Thanks for the patch. I've changed more AC_TRY_RUN()s to
AC_COMPILE_IFELSE()s and AC_LINK_IFELSE()s to work better for
cross-compilation, and I'll push that soon.

Great! They all look good except one.
The test "for GNU preprocessor" never fails because whether the macro exists or not does not influence anything. Before the change the value returned from main was the indication if the macro was set or not. I think the test can be fixed by letting the compilation fail when __GNUC__ is undefined:

diff --git a/src/racket/ b/src/racket/
index 92af108..15b6742 100644
--- a/src/racket/
+++ b/src/racket/
@@ -801,7 +801,7 @@ AC_COMPILE_IFELSE(
    #ifdef __GNUC__
     return 0;
-    return 1;
+    if; // should fail on any valid c compiler
    }, using_gnu_cpp=yes, using_gnu_cpp=no)
 if test "$using_gnu_cpp" = "yes" ; then

I don't think I agree about the compare-and-swap test. If the
compiler's default mode on a given machine is i386, then I don't think
the `configure' script or other parts of the Racket build should try to
override that. The choice of architecture should be left up to the user
and system defaults.

You are probably right. We will most likely have to carry gccs default i386 burden around until 32bit platforms die out.


At Sat, 2 Feb 2013 01:26:06 +0100, Tobias Hammer wrote:
Thanks for the detailed explanation. It's a lot clearer now why it's

But i figured out that the real culprit was cross-compilation in
combination with autoconf. autoconfs default rule for test results when
running cross-compilation was set to noinline not available, and therefore
setting the define to expand to nothing.
It should be, in this case and for inline too, enough to check for
compilation, not for running the test. If the attribute is not supported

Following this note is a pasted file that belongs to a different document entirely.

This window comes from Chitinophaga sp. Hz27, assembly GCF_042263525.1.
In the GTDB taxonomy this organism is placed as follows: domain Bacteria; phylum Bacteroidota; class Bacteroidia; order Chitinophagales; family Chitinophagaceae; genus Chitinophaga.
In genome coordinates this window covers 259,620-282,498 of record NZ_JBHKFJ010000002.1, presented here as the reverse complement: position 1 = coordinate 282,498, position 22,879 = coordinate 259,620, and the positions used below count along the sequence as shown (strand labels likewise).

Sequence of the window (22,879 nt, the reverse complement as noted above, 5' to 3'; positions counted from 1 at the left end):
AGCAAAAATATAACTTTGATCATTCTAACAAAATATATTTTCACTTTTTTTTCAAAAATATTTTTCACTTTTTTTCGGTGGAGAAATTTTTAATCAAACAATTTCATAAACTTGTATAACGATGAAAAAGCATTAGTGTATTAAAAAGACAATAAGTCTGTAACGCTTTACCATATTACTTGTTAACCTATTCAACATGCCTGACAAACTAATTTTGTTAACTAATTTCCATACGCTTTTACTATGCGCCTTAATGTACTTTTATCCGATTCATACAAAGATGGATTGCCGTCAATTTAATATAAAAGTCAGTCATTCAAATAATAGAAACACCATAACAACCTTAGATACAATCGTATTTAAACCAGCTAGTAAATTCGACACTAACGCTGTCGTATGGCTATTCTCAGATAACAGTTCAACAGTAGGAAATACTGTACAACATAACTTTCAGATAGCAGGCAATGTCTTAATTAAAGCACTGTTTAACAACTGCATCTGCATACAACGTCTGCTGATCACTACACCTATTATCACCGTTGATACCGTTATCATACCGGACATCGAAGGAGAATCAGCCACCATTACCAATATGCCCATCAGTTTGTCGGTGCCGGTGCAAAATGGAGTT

the compilation should already fail.
I attached a patch to change these two test and fix a typo. Compilation
runs without any errors then.

While checking for more similar tests i noticed that the test for
compare-and-swap is completely screwed up. Even on a modern Core i7 with
gcc 4.x it fails with default settings on a 32bit OS. The CAS builtins
need at least -march=i686 there to run, otherwise you get undefined symbol errors. That never happens on 64bit OS because gcc knows that every x86-64
processor has CAS operations. I think it would be a good choice to set
-march when using gcc with 32bit OS, assuming at least a pentium pro
processor might be ok nowadays. It must be remain unset for 64bit, or gcc
throws errors. Unfortunately my autoconf skills are far too limited to
provide a patch.


On Fri, 01 Feb 2013 19:30:15 +0100, Matthew Flatt <>

> At Fri, 1 Feb 2013 12:23:59 +0100, Tobias Hammer wrote:
>> i am getting the following error when i try to compile racket-textual
>> on a
>> a version of gcc that does not support the 'noinline' attribute:
>> xsrc/place.c: In function 'place_start_proc':
>> xsrc/place.c:2793: warning: assignment makes pointer from integer
>> without
>> a cast
>> xsrc/place.c: At top level:
>> xsrc/place.c:3185: error: conflicting types for
>> 'place_start_proc_after_stack'
>> xsrc/place.c:2793: note: previous implicit declaration of
>> 'place_start_proc_after_stack' was here
>> The cause is that the forward declaration of
>> 'place_start_proc_after_stack' is missing. It was originally there (L
>> 95)
>> but the MZ_DO_NOT_INLINE macro expands to nothing, effectively removing
>> the declaration.
>> The wrapping macro was added in commit 9692765e2 but the commit message >> gives no real reason why it is needed. I am a bit worried to revert the >> change because i don't know which bug i could reintroduce. What would be
>> the correct fix to compile 5.3.2?
> Hopefully, the right fix is to make `MZ_DO_NOT_INLINE(decl)' expand to
> `decl' if no "no inline" annotation is available.
> If place_start_proc_after_stack() is inlined at its only use, whcih is
> in place_start_proc(), then a new place will not register its stack
> bounds correctly for the implementation of continuations. The
> implementation of continuations assumes that local variables in
> place_start_proc_after_stack() are shallower on the stack than
> variables in place_start_proc(), and inlining can defeat that
> assumption.
> If there's no way to say "no inlining" and inlining of that function
> can still happen, then we'll have to work harder to confuse the C
> compiler. The same is true for any other use of MZ_DO_NOT_INLINE().
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